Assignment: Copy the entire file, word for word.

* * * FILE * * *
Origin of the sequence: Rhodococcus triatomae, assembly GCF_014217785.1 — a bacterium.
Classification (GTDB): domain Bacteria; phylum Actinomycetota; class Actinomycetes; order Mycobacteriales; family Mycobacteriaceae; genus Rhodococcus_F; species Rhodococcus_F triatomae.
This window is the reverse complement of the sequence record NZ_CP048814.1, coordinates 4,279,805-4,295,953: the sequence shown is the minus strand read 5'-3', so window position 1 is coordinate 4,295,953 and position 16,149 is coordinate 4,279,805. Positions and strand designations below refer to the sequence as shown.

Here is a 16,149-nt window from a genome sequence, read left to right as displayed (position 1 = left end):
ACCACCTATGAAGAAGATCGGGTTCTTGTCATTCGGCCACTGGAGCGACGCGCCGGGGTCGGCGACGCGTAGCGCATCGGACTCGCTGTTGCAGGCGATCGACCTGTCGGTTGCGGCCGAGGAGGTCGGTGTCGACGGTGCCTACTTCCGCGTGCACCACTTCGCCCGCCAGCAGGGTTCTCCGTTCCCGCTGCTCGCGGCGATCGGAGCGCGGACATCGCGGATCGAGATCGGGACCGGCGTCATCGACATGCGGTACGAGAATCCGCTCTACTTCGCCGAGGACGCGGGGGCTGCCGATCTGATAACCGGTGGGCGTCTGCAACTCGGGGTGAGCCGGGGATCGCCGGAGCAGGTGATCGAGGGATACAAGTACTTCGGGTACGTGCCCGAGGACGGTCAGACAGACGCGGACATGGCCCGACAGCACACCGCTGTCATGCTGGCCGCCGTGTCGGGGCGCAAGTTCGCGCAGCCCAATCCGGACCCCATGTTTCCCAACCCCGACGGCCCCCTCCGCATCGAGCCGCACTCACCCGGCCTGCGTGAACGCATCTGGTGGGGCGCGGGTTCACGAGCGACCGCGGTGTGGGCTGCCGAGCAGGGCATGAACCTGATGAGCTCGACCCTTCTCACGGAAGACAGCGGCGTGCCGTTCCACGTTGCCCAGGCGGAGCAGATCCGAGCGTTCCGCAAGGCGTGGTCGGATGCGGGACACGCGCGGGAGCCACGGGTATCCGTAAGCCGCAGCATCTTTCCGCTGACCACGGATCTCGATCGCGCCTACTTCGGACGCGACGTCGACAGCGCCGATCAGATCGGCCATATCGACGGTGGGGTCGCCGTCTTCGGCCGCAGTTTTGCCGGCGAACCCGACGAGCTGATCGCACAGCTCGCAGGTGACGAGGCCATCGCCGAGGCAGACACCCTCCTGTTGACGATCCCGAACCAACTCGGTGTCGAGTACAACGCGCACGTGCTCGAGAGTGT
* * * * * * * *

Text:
Origin of the sequence: Rhodococcus triatomae, assembly GCF_014217785.1 — a bacterium.
Classification (GTDB): domain Bacteria; phylum Actinomycetota; class Actinomycetes; order Mycobacteriales; family Mycobacteriaceae; genus Rhodococcus_F; species Rhodococcus_F triatomae.
This window is the reverse complement of the sequence record NZ_CP048814.1, coordinates 4,279,805-4,295,953: the sequence shown is the minus strand read 5'-3', so window position 1 is coordinate 4,295,953 and position 16,149 is coordinate 4,279,805. Positions and strand designations below refer to the sequence as shown.

Here is a 16,149-nt window from a genome sequence, read left to right as displayed (position 1 = left end):
ACCACCTATGAAGAAGATCGGGTTCTTGTCATTCGGCCACTGGAGCGACGCGCCGGGGTCGGCGACGCGTAGCGCATCGGACTCGCTGTTGCAGGCGATCGACCTGTCGGTTGCGGCCGAGGAGGTCGGTGTCGACGGTGCCTACTTCCGCGTGCACCACTTCGCCCGCCAGCAGGGTTCTCCGTTCCCGCTGCTCGCGGCGATCGGAGCGCGGACATCGCGGATCGAGATCGGGACCGGCGTCATCGACATGCGGTACGAGAATCCGCTCTACTTCGCCGAGGACGCGGGGGCTGCCGATCTGATAACCGGTGGGCGTCTGCAACTCGGGGTGAGCCGGGGATCGCCGGAGCAGGTGATCGAGGGATACAAGTACTTCGGGTACGTGCCCGAGGACGGTCAGACAGACGCGGACATGGCCCGACAGCACACCGCTGTCATGCTGGCCGCCGTGTCGGGGCGCAAGTTCGCGCAGCCCAATCCGGACCCCATGTTTCCCAACCCCGACGGCCCCCTCCGCATCGAGCCGCACTCACCCGGCCTGCGTGAACGCATCTGGTGGGGCGCGGGTTCACGAGCGACCGCGGTGTGGGCTGCCGAGCAGGGCATGAACCTGATGAGCTCGACCCTTCTCACGGAAGACAGCGGCGTGCCGTTCCACGTTGCCCAGGCGGAGCAGATCCGAGCGTTCCGCAAGGCGTGGTCGGATGCGGGACACGCGCGGGAGCCACGGGTATCCGTAAGCCGCAGCATCTTTCCGCTGACCACGGATCTCGATCGCGCCTACTTCGGACGCGACGTCGACAGCGCCGATCAGATCGGCCATATCGACGGTGGGGTCGCCGTCTTCGGCCGCAGTTTTGCCGGCGAACCCGACGAGCTGATCGCACAGCTCGCAGGTGACGAGGCCATCGCCGAGGCAGACACCCTCCTGTTGACGATCCCGAACCAACTCGGTGTCGAGTACAACGCGCACGTGCTCGAGAGTGT